You should also encourage current employees to share their experiences through social media and other channels — including creating content that showcases the organization's culture, values, and employee benefits and engaging with followers.
Telling your company's story: The role of content in employer branding
You need to build a strong company culture and employer brand and communicate your EVP externally. Otherwise, your efforts will help only with employee retention but not with talent acquisition, as no one outside the business will know about your employer brand.
The role of social media
For many companies, social media is crucial for authentically communicating their employer brands. Some have even created unique accounts dedicated to sharing their EVP.
For example, Google created a “Life at Google” profile on Instagram to showcase its employer brand. In the content they post, Googlers show their office space, celebrate teammate achievements and milestones, and post pictures of their adorable canine (branch) managers. They even let employees take over the profile’s Instagram stories to share what a “day in the life” looks like for them.
This combination of employee engagement and true-to-life representations of Google’s workplace gives job seekers and passive candidates the inside scoop on what working for Google is like — making it a lot easier for them to decide if it’s the right place for them.
The role of company blogs
Many businesses use their blogs or have a section of their website dedicated to sharing company-specific content. This helps them illustrate what it’s like to work there and could include introductions to their employees, “day in a life” articles, or recaps of big projects.
For example, software company Help Scout has an “Inside Help Scout” section on its blog. Its articles cover product updates and content related to Help Scout’s values, processes, and culture. These articles help potential hires understand everyday life at Help Scout, including the recruitment and hiring process.
The importance of authenticity
Whatever channel you use to communicate your employer brand, it’s essential to stay authentic and present a culture representative of your company. Richard Swain, Principal at DesignStudio New York, explained, “The reality is you’ll get found out — whether it’s dodgy supply chain decisions or a track record of a toxic culture.”
So, while you can use your company blog or social media channels to share the best bits of your company culture, don’t shy away from sharing mistakes, missteps, or tough times too. This will help potential hires trust your company more than if everything looks perfect all the time.
“If you communicate your story in an authentic way, people will believe in that and automatically come to your brand or want to work with you,” added Laurence Stoffel, Head of Global Creative Studio at On. “A great product and a true, good story is the only employer branding you need,” she said.
Help everyone present a consistent employer brand
“The real power behind your brand is your people,” said Swain. “They're the ones creating the experiences for customers, and that informs their perception of your brand.”
Put simply, everything your employees share online contributes to how people perceive your employer brand. So, you want to make it as easy as possible for them to present a consistent brand identity to the world.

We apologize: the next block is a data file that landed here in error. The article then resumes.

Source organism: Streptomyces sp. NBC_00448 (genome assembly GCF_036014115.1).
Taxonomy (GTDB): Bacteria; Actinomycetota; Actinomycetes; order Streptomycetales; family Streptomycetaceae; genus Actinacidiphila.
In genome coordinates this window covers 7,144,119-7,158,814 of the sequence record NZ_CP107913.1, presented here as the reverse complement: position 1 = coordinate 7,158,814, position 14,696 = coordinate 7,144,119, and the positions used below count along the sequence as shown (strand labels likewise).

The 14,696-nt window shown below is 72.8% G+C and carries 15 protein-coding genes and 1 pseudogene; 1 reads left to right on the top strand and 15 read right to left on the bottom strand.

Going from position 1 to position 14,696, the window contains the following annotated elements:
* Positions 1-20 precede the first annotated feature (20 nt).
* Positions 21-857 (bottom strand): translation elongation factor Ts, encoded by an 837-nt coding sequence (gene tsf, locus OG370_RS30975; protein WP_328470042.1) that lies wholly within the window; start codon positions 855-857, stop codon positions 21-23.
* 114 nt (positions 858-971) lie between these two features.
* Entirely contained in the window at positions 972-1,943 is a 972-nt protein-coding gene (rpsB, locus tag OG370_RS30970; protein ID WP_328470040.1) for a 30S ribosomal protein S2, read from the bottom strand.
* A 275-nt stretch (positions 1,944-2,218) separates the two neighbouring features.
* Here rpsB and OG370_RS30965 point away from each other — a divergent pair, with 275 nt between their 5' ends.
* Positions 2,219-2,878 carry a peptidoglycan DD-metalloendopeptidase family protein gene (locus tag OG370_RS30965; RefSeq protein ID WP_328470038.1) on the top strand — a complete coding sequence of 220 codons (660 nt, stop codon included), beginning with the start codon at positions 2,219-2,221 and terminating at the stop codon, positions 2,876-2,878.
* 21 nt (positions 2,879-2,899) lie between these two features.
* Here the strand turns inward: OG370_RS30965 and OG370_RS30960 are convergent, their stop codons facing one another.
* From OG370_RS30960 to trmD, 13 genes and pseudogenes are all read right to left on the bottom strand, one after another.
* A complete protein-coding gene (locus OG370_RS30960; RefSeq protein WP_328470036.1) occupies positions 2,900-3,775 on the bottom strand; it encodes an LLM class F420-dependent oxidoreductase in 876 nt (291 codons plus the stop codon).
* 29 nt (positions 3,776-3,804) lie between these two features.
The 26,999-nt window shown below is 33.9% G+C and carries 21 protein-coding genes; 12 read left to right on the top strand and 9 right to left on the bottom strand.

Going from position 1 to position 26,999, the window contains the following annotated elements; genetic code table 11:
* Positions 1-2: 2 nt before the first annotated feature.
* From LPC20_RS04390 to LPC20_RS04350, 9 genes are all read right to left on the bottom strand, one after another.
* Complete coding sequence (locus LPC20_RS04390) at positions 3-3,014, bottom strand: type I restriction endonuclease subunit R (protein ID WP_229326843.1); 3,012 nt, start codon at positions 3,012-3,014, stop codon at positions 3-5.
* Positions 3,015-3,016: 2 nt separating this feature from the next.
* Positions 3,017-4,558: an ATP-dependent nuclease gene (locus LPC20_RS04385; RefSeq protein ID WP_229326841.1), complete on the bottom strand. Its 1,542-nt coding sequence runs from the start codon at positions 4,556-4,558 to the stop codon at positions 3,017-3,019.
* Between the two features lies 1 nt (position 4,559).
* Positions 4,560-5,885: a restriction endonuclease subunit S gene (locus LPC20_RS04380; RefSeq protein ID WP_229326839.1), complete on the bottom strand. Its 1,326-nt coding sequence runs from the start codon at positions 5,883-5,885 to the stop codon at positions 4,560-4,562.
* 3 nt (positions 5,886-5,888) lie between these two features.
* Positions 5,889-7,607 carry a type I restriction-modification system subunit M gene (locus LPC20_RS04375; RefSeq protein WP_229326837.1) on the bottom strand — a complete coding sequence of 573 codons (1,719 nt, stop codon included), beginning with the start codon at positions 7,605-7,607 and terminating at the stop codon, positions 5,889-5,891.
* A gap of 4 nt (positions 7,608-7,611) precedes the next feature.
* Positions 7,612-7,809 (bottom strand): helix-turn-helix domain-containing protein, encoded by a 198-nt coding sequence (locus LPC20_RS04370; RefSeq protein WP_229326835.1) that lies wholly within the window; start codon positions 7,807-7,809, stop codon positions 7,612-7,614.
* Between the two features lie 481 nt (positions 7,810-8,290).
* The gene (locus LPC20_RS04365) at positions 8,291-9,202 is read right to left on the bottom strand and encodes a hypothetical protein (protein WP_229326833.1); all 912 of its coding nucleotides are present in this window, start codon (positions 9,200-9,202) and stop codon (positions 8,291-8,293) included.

To do this, you need two things: clear, informative brand guidelines and an easy way for everyone to find and use your brand assets.
A centralized, online brand platform lets employees access your brand assets from anywhere in the world — whether they’re working in your company HQ, a regional office, or remotely. This structure helps each employee engage with the brand. After all, creating a strong employer brand must always come from its employees.
Employer branding in action: 3 inspiring examples
Buffer has been deliberately building its employer brand since its early days as a small startup. It has a dedicated blog for sharing lots of information about the company, its culture, and what it’s like to work there.
For more than a decade, Buffer has been running and writing about many business experiments, including offering unlimited vacation, being a fully remote company (way before the pandemic made it a common option), and implementing a four-day workweek.
This openness and transparency have helped Buffer develop a strong employer brand. It’s now a very desirable place to work: In 2023, Buffer received more than 1,500 applications for a single job vacancy in just one week.
2. McDonald’s Sweden
In Sweden, McDonald’s has become well-known for tackling youth unemployment. The fast food chain has become a champion for young workers, building its employer brand by supporting a cause many people feel passionate about.
The company has developed its employer brand to appeal to young people in the country. Its careers page mentions giving young people the skills they need for their future careers, shows photos of young employees, and tells stories of employees who joined the company at a young age. Since the pandemic, McDonald’s Sweden has also launched a national campaign to create new job opportunities for young people.
HubSpot regularly features on “best places to work” lists from companies like Glassdoor and Great Place to Work. In December 2022, 91% of HubSpot employees said it was a great workplace — far higher than the average percentage at US-based companies (57%).
The company puts a lot of focus on its culture. On its careers page, you can find its “culture code” — a detailed presentation deck with more than 100 slides explaining the company culture, its core values, and what it’s like to work at HubSpot. This has helped the software company build a strong, values-led team that its current employees rate highly.
The future of employer branding
To build a strong employer brand, you need a clear brand story and engaged employees who believe in that story. Your employer brand is going to be a crucial part of your talent acquisition and retention strategy for years to come. The channels may change — for example, you may need to ditch X for Threads — but the focus will stay the same.
Help your employees connect with your brand’s story and mission, and then make it as easy as possible for them to tell their part of the story. Give them easy access to branded assets, and help them share their achievements online, putting your people at the heart of your employer brand. Because, at the end of the day, your people are your brand.